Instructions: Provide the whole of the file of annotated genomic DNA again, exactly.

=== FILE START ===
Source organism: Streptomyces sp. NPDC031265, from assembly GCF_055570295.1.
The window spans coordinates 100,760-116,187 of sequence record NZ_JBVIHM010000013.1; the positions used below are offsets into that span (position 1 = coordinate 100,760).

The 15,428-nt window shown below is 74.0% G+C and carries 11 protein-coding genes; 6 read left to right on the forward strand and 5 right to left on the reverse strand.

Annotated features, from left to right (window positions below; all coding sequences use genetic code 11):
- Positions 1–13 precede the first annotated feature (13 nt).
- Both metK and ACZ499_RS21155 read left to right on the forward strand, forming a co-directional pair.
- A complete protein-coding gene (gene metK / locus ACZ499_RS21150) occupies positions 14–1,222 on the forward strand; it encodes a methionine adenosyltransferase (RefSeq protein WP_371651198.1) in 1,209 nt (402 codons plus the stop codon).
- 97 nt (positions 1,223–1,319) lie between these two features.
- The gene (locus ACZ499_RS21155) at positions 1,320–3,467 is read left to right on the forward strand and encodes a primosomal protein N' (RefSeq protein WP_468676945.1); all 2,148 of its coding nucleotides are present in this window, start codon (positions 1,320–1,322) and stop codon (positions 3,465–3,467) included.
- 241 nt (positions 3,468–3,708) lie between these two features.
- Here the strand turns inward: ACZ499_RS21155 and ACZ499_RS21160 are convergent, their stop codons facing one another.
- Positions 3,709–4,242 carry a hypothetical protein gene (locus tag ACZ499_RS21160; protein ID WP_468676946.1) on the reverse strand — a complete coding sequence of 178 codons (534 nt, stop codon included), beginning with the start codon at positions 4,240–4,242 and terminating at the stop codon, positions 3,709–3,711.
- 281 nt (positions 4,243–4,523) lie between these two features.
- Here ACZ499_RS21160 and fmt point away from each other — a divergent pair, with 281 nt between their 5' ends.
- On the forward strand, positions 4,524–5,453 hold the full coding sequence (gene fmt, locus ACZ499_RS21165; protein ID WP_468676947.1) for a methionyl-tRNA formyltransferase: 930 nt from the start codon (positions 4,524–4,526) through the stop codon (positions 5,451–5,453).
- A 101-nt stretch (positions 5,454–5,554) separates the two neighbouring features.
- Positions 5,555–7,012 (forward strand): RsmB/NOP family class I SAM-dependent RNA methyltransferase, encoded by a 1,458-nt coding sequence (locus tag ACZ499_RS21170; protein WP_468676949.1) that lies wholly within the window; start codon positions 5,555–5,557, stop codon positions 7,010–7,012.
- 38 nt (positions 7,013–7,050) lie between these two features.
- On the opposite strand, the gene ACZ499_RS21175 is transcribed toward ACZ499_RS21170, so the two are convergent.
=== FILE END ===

Source organism: Streptomyces sp. NPDC031265, from assembly GCF_055570295.1.
The window spans coordinates 100,760-116,187 of sequence record NZ_JBVIHM010000013.1; the positions used below are offsets into that span (position 1 = coordinate 100,760).

The 15,428-nt window shown below is 74.0% G+C and carries 11 protein-coding genes; 6 read left to right on the forward strand and 5 right to left on the reverse strand.

Annotated features, from left to right (window positions below; all coding sequences use genetic code 11):
- Positions 1–13 precede the first annotated feature (13 nt).
- Both metK and ACZ499_RS21155 read left to right on the forward strand, forming a co-directional pair.
- A complete protein-coding gene (gene metK / locus ACZ499_RS21150) occupies positions 14–1,222 on the forward strand; it encodes a methionine adenosyltransferase (RefSeq protein WP_371651198.1) in 1,209 nt (402 codons plus the stop codon).
- 97 nt (positions 1,223–1,319) lie between these two features.
- The gene (locus ACZ499_RS21155) at positions 1,320–3,467 is read left to right on the forward strand and encodes a primosomal protein N' (RefSeq protein WP_468676945.1); all 2,148 of its coding nucleotides are present in this window, start codon (positions 1,320–1,322) and stop codon (positions 3,465–3,467) included.
- 241 nt (positions 3,468–3,708) lie between these two features.
- Here the strand turns inward: ACZ499_RS21155 and ACZ499_RS21160 are convergent, their stop codons facing one another.
- Positions 3,709–4,242 carry a hypothetical protein gene (locus tag ACZ499_RS21160; protein ID WP_468676946.1) on the reverse strand — a complete coding sequence of 178 codons (534 nt, stop codon included), beginning with the start codon at positions 4,240–4,242 and terminating at the stop codon, positions 3,709–3,711.
- 281 nt (positions 4,243–4,523) lie between these two features.
- Here ACZ499_RS21160 and fmt point away from each other — a divergent pair, with 281 nt between their 5' ends.
- On the forward strand, positions 4,524–5,453 hold the full coding sequence (gene fmt, locus ACZ499_RS21165; protein ID WP_468676947.1) for a methionyl-tRNA formyltransferase: 930 nt from the start codon (positions 4,524–4,526) through the stop codon (positions 5,451–5,453).
- A 101-nt stretch (positions 5,454–5,554) separates the two neighbouring features.
- Positions 5,555–7,012 (forward strand): RsmB/NOP family class I SAM-dependent RNA methyltransferase, encoded by a 1,458-nt coding sequence (locus tag ACZ499_RS21170; protein WP_468676949.1) that lies wholly within the window; start codon positions 5,555–5,557, stop codon positions 7,010–7,012.
- 38 nt (positions 7,013–7,050) lie between these two features.
- On the opposite strand, the gene ACZ499_RS21175 is transcribed toward ACZ499_RS21170, so the two are convergent.